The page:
More haunted history around San Diego, California.
In 1850, the newly-formed county of San Diego boasted a population of 798 living souls—a far cry from the nearly 3 million in residence today. By 1852, the first ghost of note was in the process of becoming.
|Prosecutor James W. Robinson|
James Robinson a.k.a. Santiago Robinson a.k.a. Yankee Jim had plotted to steal a pilot boat—or so the court ruled. Yankee Jim was not exactly a model citizen. Reportedly, he had come to San Diego a year earlier to escape some problems in a northern mining camp. When he was caught in rowboat too close to the schooner Plautus in San Diego harbor, things went hard for him. He was convicted of attempted theft of the boat and sentenced to death. For reasons unknown, his accomplices were let off. Oddly enough, so the story goes, Jim's prosecutor shared his name.
Poor Jim. His troubles did not stop there. As the story goes, the gallows from which he was hung were built for a man of regular height. Yankee Jim was quite a bit taller, so when the wagon was pulled out from under him, his feet brushed the ground and his neck failed to snap. He strangled to death, instead. Another story claims that the rope was too long, but the effect was the same—strangulation. It’s worth noting that he died proclaiming his innocence. In addition to these oddities, apparently the executioner was his godfather, Sheriff William Crosswaithe.
A few years later, the site of Yankee Jim’s demise became the archway between the music room and parlor of one of the most haunted houses in the United States: the Whaley House. Though the owner, Thomas Whaley, was a spectator at Jim’s hanging, that fact does not appear to have troubled him when contructing his beautiful new home around the gallow’s former location.
Now that begs the question: Did the tragic event of 1852 set the stage for future tragedies and the haunting of the Whaley House? Though, like most homes, the Whaley House witnessed periods of familial joy and contentment, it also was the scene of great sadness and suffering.
|Whaley House: View from garden|
Thomas and his wife, Anna, moved into their new Greek Revival-style residence in August, 1857. On January 29, 1858, their third child, Thomas Whaley, Jr., died from scarlet fever. He was just 18 months old.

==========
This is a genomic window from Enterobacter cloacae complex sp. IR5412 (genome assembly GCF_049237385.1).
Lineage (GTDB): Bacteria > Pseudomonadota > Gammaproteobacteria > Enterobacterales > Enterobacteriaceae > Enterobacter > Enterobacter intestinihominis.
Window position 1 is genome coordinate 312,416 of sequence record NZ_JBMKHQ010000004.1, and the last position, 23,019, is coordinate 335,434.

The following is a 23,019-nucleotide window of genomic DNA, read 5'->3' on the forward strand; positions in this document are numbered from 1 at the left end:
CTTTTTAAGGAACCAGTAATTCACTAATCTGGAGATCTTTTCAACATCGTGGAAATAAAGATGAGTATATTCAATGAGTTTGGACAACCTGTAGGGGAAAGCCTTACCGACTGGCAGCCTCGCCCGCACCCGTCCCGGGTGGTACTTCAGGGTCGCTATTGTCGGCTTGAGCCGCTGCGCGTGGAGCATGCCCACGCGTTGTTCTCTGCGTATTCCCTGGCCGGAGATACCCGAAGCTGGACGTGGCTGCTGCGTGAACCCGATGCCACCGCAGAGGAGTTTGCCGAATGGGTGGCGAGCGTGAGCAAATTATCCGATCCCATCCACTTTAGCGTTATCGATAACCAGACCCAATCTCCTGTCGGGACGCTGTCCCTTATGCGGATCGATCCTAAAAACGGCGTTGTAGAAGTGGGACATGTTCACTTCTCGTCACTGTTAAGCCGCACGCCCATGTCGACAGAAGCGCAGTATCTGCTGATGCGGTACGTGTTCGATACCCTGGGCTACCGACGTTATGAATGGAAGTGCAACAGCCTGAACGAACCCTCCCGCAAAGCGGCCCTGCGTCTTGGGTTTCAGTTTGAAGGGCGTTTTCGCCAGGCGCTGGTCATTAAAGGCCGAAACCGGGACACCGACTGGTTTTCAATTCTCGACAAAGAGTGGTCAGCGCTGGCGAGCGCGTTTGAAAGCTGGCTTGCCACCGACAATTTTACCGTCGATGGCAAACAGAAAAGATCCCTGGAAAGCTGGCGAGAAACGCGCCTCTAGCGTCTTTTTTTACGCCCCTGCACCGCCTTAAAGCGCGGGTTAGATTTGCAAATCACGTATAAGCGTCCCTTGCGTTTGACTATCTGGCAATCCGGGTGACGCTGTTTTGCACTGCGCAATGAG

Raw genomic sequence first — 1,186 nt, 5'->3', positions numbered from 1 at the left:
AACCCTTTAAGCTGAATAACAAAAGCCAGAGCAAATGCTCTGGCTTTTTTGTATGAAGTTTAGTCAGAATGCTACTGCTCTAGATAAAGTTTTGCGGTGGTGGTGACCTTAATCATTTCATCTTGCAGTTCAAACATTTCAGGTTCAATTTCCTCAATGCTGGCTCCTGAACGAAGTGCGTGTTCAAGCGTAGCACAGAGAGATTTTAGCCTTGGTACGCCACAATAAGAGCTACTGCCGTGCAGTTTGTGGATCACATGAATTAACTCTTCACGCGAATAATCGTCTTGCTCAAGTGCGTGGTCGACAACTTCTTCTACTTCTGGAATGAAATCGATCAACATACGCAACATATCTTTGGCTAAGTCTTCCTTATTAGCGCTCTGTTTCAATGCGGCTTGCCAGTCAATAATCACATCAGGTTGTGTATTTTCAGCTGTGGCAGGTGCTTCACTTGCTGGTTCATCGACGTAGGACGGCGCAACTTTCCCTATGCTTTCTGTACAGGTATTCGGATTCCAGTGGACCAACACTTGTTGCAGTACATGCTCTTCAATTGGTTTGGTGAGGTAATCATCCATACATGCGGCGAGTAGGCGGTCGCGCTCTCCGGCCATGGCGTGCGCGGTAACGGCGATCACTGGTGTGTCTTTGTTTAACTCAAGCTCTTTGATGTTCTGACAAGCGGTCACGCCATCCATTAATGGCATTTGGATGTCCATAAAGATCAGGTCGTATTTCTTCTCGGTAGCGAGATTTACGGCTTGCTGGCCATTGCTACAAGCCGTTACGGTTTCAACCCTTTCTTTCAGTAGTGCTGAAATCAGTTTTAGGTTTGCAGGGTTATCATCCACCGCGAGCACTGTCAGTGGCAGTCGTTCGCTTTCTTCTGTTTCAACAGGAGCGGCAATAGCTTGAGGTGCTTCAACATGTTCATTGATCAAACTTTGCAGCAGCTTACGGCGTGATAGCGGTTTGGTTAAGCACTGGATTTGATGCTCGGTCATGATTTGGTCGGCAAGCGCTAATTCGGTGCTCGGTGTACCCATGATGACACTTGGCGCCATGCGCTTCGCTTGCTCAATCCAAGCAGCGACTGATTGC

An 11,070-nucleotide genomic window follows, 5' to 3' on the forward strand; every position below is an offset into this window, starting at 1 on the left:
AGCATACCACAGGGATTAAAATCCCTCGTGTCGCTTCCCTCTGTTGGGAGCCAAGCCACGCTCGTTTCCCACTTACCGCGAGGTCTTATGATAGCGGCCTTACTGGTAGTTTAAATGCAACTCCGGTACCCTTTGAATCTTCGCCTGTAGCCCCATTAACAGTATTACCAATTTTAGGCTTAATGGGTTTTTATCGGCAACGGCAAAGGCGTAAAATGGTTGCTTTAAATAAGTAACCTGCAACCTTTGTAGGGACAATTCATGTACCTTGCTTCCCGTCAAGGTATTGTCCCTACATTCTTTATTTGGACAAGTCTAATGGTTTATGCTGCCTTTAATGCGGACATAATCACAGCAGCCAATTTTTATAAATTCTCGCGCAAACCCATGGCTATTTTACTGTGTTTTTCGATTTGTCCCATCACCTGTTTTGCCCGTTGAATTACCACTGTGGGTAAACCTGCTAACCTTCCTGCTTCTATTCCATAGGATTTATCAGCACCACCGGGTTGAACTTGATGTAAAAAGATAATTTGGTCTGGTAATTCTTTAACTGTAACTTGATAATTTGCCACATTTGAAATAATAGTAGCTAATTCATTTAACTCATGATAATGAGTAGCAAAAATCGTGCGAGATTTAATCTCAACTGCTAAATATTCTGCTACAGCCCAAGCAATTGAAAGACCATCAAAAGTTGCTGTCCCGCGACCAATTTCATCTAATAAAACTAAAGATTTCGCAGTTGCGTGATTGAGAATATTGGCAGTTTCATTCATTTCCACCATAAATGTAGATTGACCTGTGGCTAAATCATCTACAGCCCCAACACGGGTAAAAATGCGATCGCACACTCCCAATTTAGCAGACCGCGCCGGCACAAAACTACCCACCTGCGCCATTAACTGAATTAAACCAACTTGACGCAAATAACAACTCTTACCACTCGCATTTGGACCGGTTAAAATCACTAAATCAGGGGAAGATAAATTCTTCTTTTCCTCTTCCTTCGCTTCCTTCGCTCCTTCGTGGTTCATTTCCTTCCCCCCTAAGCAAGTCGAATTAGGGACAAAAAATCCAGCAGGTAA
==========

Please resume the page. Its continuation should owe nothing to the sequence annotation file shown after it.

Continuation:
Disaster soon followed tragedy. Located within the family home was Mr. Whaley’s general store—a successful venture until destroyed by fire shortly after baby Thomas’ death. Thankfully, no one was hurt, but the Whaleys moved to San Francisco for a time. They returned to San Diego 10 years later.
The Whaley House must have been the scene of happiness on January 5, 1882. Two of the Whaley daughters—Violet Eloise and Anna Amelia—had just been married in Old San Diego. However, Violet’s joy was short-lived. During her honeymoon, she awoke one morning to find that her husband had vanished. The young bride had been the victim of a con artist interested only in the substantial dowry that he believed he would collect. Violet returned home to live, humiliated and shunned by “polite society” who deemed somehow that she was a tarnished woman. Depressed and tired of life, she took her own life with a 32-calibre gun on August 18, 1885. She was only 22.
The scandal of Violet’s death had its own repercussions. Her sister, Corrine Lillian, was engaged at the time of the suicide, but her fiance could not bear the associated shame of it, so broke off the engagement.
Perhaps seeking to escape the cloud of tragedy that had settled over their home, the Whaleys moved to a house built by Thomas in Downtown San Diego. For more than two decades the Whaley House stood vacant and neglected.
Thomas Whaley died in 1890. In 1909, his son Francis decided to restore and reopen Whaley House as a tourist attraction. By 1912, it was also home again to his mother Anna, sister Corrine Lillian, brother George, and Francis himself. However, it did not take long for Death to again visit the family. On February 24, 1913, Anna died (age 80); Francis a year later, on November 19.
For a time, Death took a holiday . Then, on January 5, 1928, George Whaley died, leaving Corrine Lillian to live out her life seemingly alone in the house until her death in 1953.
It’s not surprising to find that the Whaley House is haunted. Ghost hunters, docents, and visitors to the landmark have experienced a variety of ghostly manifestations from apparitions and the feeling of being watched, to footsteps, rappings, strange smells, cold spots, the sense of being touched, and so on. Even the United States Chamber of Commerce has declared the house to be genuinely haunted.
To this I will add my own experience. While visiting the Whaley House back in 2005, I took numerous digital photos, expecting to capture nothing in particular; just pics of the interior. When I took a look later, however, I found two images of particular interest. The first was that taken of Mr. Whaley’s study. There is cane propped against the desk that, supposedly, is actually his. Note the round blue ball just near the cane’s handle. I’ve seen many pictures of dust orbs, but never one so opaque or so blue. I don’t know. It’s curious.
The other is a bit more difficult to see on a small scale, but in this photo, on the right side of the table, towards the center and near the edge, there is something that almost looks like smoke rising from the table. It’s my understanding that a child died after consuming something poisonous in that room. Again, I can’t say for sure what I’ve captured, but I will say that I’ve taken several hundred photos with that camera, and I’ve caught nothing like this before or after. Subtle, but strange.
Let me know what you think.